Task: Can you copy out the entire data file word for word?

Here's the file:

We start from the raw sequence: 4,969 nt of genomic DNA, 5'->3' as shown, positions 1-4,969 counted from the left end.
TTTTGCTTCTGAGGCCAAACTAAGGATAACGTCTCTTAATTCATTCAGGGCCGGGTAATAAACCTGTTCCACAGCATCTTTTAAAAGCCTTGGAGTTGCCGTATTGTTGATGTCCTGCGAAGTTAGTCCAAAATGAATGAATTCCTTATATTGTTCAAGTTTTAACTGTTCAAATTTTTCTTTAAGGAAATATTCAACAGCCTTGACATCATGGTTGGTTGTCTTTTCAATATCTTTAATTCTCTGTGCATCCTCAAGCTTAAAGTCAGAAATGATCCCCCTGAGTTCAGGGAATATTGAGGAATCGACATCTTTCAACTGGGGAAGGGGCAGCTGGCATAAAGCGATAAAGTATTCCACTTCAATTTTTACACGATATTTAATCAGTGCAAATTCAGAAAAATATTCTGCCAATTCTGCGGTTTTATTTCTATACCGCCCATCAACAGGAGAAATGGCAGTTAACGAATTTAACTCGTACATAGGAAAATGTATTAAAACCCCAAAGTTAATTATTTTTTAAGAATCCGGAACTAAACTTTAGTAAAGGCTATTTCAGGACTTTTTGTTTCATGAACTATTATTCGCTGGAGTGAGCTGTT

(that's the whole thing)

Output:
We start from the raw sequence: 4,969 nt of genomic DNA, 5'->3' as shown, positions 1-4,969 counted from the left end.
TTTTGCTTCTGAGGCCAAACTAAGGATAACGTCTCTTAATTCATTCAGGGCCGGGTAATAAACCTGTTCCACAGCATCTTTTAAAAGCCTTGGAGTTGCCGTATTGTTGATGTCCTGCGAAGTTAGTCCAAAATGAATGAATTCCTTATATTGTTCAAGTTTTAACTGTTCAAATTTTTCTTTAAGGAAATATTCAACAGCCTTGACATCATGGTTGGTTGTCTTTTCAATATCTTTAATTCTCTGTGCATCCTCAAGCTTAAAGTCAGAAATGATCCCCCTGAGTTCAGGGAATATTGAGGAATCGACATCTTTCAACTGGGGAAGGGGCAGCTGGCATAAAGCGATAAAGTATTCCACTTCAATTTTTACACGATATTTAATCAGTGCAAATTCAGAAAAATATTCTGCCAATTCTGCGGTTTTATTTCTATACCGCCCATCAACAGGAGAAATGGCAGTTAACGAATTTAACTCGTACATAGGAAAATGTATTAAAACCCCAAAGTTAATTATTTTTTAAGAATCCGGAACTAAACTTTAGTAAAGGCTATTTCAGGACTTTTTGTTTCATGAACTATTATTCGCTGGAGTGAGCTGTT